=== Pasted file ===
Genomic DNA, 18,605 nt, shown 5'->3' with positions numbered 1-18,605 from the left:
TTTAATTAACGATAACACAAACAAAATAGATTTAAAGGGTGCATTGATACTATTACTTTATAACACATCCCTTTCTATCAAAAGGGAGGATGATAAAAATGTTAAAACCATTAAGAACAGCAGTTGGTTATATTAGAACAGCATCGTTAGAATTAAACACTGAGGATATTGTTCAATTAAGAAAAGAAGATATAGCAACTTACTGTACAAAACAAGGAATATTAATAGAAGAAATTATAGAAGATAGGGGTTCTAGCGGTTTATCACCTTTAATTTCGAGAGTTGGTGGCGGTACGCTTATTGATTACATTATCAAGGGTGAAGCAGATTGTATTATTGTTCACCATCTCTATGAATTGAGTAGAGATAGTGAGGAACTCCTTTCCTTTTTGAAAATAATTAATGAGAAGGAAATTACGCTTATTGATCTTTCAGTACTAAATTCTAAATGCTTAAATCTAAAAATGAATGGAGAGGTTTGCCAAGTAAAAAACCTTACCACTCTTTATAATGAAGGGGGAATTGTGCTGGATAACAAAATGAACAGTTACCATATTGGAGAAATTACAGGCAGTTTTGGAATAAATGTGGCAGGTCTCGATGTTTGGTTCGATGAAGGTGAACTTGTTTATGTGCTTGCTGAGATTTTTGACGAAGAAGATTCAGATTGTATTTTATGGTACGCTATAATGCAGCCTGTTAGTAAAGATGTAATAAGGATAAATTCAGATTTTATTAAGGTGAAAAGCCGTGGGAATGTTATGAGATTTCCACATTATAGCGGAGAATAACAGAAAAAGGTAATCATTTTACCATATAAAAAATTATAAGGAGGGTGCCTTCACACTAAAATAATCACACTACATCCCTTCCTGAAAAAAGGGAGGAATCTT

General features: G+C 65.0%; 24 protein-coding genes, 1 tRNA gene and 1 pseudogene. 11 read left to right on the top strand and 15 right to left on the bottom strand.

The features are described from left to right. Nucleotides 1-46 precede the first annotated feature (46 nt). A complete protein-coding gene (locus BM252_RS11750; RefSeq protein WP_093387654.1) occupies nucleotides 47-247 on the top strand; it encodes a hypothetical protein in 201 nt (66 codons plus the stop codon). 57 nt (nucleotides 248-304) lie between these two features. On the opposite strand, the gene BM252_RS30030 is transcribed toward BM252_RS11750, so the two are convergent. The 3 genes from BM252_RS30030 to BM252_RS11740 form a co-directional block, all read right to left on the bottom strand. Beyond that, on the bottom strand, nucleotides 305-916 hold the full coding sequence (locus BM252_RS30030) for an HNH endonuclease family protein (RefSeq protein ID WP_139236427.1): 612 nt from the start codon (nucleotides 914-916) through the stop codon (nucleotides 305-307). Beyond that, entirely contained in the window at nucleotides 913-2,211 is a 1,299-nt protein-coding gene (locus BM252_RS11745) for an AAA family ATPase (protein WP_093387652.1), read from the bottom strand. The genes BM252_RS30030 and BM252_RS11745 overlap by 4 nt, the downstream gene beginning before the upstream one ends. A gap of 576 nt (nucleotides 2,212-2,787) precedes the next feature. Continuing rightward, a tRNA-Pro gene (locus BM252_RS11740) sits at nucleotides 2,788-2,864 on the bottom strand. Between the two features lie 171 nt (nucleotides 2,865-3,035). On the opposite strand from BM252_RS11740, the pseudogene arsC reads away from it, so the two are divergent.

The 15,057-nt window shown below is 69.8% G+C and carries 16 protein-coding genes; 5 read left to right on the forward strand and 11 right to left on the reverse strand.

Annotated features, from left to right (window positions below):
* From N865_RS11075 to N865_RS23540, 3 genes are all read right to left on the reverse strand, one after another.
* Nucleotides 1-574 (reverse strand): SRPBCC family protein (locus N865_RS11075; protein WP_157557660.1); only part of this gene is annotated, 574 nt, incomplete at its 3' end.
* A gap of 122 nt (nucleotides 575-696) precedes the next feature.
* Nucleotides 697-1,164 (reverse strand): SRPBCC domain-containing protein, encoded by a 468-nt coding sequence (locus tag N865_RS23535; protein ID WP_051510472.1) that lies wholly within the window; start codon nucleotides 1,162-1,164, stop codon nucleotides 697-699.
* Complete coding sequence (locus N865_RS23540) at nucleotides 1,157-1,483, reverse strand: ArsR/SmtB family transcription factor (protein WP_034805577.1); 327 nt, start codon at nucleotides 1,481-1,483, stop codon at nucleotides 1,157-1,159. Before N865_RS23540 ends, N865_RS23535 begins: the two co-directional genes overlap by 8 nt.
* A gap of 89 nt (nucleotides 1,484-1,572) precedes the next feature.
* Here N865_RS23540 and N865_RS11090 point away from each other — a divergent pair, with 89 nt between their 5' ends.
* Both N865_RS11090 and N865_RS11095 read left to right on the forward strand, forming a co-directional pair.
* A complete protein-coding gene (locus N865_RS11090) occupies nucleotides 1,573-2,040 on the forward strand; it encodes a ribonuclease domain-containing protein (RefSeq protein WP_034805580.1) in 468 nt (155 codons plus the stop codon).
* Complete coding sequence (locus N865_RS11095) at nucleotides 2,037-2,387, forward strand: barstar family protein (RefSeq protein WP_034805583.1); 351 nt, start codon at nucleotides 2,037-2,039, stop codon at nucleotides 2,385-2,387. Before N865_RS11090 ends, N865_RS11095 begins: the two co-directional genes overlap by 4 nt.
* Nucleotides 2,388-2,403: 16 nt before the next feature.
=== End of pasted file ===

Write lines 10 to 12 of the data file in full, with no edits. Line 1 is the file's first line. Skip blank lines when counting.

* Nucleotides 697-1,164 (reverse strand): SRPBCC domain-containing protein, encoded by a 468-nt coding sequence (locus tag N865_RS23535; protein ID WP_051510472.1) that lies wholly within the window; start codon nucleotides 1,162-1,164, stop codon nucleotides 697-699.
* Complete coding sequence (locus N865_RS23540) at nucleotides 1,157-1,483, reverse strand: ArsR/SmtB family transcription factor (protein WP_034805577.1); 327 nt, start codon at nucleotides 1,481-1,483, stop codon at nucleotides 1,157-1,159. Before N865_RS23540 ends, N865_RS23535 begins: the two co-directional genes overlap by 8 nt.
* A gap of 89 nt (nucleotides 1,484-1,572) precedes the next feature.